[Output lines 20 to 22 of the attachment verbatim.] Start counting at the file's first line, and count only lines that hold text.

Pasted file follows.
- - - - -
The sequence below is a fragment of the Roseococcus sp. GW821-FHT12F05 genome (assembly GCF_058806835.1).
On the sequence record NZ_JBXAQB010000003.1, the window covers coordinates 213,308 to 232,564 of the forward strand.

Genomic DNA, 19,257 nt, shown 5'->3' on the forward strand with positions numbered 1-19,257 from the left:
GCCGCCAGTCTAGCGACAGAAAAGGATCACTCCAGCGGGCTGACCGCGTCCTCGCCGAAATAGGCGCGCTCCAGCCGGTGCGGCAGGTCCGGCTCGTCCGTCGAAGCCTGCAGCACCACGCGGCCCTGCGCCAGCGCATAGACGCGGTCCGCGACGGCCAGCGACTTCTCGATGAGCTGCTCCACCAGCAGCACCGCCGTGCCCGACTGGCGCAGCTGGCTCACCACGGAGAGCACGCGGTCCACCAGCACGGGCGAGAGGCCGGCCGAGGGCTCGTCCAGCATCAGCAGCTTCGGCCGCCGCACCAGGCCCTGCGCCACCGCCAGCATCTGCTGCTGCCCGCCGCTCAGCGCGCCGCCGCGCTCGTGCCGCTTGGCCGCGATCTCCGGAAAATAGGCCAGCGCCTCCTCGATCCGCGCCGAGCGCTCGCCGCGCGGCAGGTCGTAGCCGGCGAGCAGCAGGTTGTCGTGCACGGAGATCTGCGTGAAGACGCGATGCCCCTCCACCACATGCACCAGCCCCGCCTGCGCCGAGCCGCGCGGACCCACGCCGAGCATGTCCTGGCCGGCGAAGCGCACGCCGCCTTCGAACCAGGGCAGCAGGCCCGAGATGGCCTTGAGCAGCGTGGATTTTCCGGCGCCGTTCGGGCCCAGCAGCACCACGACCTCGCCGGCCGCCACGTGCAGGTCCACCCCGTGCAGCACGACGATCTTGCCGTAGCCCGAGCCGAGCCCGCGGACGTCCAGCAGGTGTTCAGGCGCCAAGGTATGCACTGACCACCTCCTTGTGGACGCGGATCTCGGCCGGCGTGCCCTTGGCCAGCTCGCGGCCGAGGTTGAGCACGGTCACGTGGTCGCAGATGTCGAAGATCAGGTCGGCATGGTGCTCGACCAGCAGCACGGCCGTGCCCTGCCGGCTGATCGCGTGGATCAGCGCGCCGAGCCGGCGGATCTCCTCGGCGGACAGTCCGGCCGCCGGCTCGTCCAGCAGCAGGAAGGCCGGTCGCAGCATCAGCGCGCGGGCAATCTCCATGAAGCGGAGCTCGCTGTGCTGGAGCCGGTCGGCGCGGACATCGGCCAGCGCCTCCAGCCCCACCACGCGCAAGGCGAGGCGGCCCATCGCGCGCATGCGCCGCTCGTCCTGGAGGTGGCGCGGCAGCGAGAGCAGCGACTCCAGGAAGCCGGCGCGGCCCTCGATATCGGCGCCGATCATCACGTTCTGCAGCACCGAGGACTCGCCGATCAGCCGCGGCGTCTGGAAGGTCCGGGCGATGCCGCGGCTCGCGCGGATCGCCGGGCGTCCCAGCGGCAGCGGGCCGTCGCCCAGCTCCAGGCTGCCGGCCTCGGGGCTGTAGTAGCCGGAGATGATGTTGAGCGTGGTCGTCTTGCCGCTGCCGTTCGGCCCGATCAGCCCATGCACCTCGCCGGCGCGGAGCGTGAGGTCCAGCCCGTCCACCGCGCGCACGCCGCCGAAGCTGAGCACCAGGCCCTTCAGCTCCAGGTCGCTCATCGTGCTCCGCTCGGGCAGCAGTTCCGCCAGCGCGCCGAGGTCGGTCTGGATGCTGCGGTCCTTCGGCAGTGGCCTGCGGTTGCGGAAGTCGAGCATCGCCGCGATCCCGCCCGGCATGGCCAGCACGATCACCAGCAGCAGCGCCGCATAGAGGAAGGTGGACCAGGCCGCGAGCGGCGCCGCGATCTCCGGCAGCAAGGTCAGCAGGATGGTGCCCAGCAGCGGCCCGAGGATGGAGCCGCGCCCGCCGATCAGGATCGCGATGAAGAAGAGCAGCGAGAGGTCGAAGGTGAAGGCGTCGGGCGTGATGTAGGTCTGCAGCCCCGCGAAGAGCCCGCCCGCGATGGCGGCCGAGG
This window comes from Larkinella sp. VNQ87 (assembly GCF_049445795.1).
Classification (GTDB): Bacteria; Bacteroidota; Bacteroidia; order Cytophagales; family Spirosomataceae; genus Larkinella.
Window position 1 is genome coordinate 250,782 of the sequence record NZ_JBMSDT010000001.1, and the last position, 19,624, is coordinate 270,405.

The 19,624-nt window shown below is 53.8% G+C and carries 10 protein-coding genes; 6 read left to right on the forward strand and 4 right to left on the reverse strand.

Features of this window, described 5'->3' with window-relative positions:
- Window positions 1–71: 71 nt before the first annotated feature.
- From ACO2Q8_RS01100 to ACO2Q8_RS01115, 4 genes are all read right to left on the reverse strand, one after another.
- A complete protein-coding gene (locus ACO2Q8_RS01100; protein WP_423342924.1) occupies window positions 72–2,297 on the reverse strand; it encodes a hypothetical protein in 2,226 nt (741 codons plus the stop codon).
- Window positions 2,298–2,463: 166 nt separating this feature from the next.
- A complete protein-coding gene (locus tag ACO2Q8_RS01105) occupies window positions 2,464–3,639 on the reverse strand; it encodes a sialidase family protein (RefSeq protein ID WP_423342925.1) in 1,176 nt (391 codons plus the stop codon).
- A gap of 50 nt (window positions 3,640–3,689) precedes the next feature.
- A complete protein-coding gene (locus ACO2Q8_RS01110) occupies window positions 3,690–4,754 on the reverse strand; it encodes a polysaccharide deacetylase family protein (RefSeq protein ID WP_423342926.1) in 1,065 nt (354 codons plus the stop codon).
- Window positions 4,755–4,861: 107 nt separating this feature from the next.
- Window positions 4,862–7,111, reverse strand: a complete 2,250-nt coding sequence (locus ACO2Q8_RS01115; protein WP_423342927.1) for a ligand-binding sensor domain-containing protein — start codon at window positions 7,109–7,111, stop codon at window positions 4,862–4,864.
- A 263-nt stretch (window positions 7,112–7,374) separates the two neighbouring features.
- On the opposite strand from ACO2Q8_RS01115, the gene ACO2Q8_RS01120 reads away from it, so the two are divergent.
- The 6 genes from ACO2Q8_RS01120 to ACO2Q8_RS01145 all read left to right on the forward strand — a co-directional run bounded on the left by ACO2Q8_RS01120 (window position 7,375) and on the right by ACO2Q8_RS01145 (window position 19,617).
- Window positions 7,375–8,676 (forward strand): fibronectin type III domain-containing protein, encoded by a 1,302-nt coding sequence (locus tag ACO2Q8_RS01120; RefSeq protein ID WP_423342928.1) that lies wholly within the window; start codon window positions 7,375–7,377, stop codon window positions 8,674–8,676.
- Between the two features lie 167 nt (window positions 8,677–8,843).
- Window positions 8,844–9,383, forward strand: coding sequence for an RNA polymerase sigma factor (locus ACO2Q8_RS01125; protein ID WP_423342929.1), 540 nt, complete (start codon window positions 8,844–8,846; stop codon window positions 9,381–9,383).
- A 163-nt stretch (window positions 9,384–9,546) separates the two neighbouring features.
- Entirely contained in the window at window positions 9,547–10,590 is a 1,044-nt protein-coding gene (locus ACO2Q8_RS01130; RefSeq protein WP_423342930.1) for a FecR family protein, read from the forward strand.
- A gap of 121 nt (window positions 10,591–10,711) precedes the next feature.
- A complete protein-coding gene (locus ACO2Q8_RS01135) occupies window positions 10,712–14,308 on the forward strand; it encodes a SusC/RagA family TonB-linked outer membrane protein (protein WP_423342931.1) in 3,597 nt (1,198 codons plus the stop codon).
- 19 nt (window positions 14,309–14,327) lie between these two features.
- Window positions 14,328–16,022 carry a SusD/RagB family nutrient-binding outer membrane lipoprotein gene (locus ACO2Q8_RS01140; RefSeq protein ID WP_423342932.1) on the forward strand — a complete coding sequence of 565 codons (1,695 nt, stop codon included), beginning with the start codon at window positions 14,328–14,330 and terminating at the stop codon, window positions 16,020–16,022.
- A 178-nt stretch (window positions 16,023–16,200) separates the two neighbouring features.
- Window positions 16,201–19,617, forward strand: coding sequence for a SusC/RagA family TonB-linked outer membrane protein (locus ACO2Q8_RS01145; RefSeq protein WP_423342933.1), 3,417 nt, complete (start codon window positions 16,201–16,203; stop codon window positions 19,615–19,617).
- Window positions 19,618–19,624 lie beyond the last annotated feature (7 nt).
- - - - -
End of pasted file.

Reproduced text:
- On the opposite strand from ACO2Q8_RS01115, the gene ACO2Q8_RS01120 reads away from it, so the two are divergent.
- The 6 genes from ACO2Q8_RS01120 to ACO2Q8_RS01145 all read left to right on the forward strand — a co-directional run bounded on the left by ACO2Q8_RS01120 (window position 7,375) and on the right by ACO2Q8_RS01145 (window position 19,617).
- Window positions 7,375–8,676 (forward strand): fibronectin type III domain-containing protein, encoded by a 1,302-nt coding sequence (locus tag ACO2Q8_RS01120; RefSeq protein ID WP_423342928.1) that lies wholly within the window; start codon window positions 7,375–7,377, stop codon window positions 8,674–8,676.